Centre for Teaching and Learning

Centre for Teaching and Learning
Centre for Teaching and Learning

Teaching Development Workshop Series

The Teaching Development Workshop Series is a second chance to attend some of our most popular events from the Teaching Development Day (TD Day) each September. This is an opportunity for anyone who teaches at Queen's to learn about interesting developments in teaching and learning and provides educators with new tools to help them develop more productive and engaging interactions with students.

Cancelled: Providing Effective Feedback on Student Writing

Facilitated by Susan Korba, Writing Centre
Wednesday, October 18, 2017, 2:30 – 4:00pm, F200 Mackintosh-Corry Hall, Large Collaboration Space

One of the most challenging aspects of teaching is the need to grade students' written work; in particular, evaluating the strengths and weaknesses of student writing and providing succinct and useful commentary can prove difficult. Teachers often feel overwhelmed by the sheer volume of assignments/essays to be marked and/or unsure about how to address students' specific problems; students often feel frustrated by a lack of specific feedback and a clear explanation of what they've done "wrong." In this session, we will discuss expectations around marking written assignments (those of teachers and of students) and explore strategies for responding to student writing that will result in fair and consistent grading and specific and useful feedback.

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Making Online Learning More Accessible – using common accessibility elements in MS Word and onQ

Andrew Ashby, Accessibility Office
Thursday, November 9, 2017, 1:30 – 3:00pm, F200 Mackintosh-Corry Hall, Large Collaboration Space

Participants should bring a laptop/tablet to follow along.

Making your course materials accessible ensures that they usable by the widest range of users, but also ensures your web pages and documents are easier to edit and navigate. It is important to make these changes to accommodate a variety of disabilities.  When creating content, there are a few basic steps that should be followed in order to ensure your content is accessible. The core steps needed for accessibility are the same regardless of whether your document is in onQ, MS Office, or another platforms. In this session you will learn what common accessibility elements you can add to your Word documents and onQ pages to increase accessibility and usability for all students. We will explore the need of accessible elements:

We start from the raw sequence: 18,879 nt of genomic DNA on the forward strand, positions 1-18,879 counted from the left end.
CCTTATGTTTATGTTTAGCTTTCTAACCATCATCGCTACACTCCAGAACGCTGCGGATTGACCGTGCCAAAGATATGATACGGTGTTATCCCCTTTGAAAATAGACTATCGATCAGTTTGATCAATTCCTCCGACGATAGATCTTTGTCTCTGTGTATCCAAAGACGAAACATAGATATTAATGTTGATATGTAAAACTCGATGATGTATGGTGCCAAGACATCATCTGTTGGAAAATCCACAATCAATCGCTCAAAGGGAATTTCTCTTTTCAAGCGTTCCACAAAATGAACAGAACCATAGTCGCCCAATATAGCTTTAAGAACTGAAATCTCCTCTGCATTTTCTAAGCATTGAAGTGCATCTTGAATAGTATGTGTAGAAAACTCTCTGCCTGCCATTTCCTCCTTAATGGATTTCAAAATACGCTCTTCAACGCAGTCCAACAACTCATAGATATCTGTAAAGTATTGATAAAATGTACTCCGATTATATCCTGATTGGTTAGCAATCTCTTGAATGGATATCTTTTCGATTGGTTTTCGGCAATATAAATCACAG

• Headings
  • Lists
  • Links
  • Images
  • Tables
  • Testing for accessibility

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Preparing for your First Tutorial

Christina Salavantis and Mariela Libedinsky, Department of Sociology
Tuesday, November 21, 2017, 10:30am – 12:00pm, F200 Mackintosh Corry Hall, Large Collaboration Space

This session will run using some of the formats, tips and tricks that have been used successfully over the years in Introduction to Sociology. SOCY 122 has a team of 20 TAs that lead 40 tutorials per week. Opportunity will be provided for you to discuss with others your biggest fears as well as best practices for running small group sessions.  Real scenarios collected from past TAs will foster discussion; there will be a focus on first year student engagement. The activities and discussions in this session should be applicable across all disciplines and academic levels.

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Preparing Your First Science Lab

Les MacKenzie, Valeria Vendries, Naomi Dussah, and Darya Ali, Department of Biomedical and Molecular Sciences
Wednesday, November 29, 2017, 9:30 – 11:00am, Mackintosh-Corry Hall, Room F200, Large Collaboration Area

As teachers it is our responsibility to provide the best possible atmosphere to promote and induce active learning while at the same time establish that learning is ultimately the responsibility of the student. Traditionally, lectures impart theoretical knowledge and do not allow much opportunity to focus on active learning. In contrast, experiential learning can promote a deeper connection and understanding between theory and practice.  This active learning technique is commonly used by science disciplines through labs, giving students a practical outlook of the theoretical knowledge through hands on experience and responsibility for their own learning.  We should never lose sight of the fact that a good educator is not just an isolated figure at the head of the classroom but rather an active participant in the students' experience within their field of study. Thus, it’s of paramount importance that the educator, whether faculty or graduate student, carefully plan and construct the first lab class. This is the time to set the tone for the rest of the labs of the course which ultimately weaves the connections and understanding between theory and practice, establishing the experience of experiential learning for the student.

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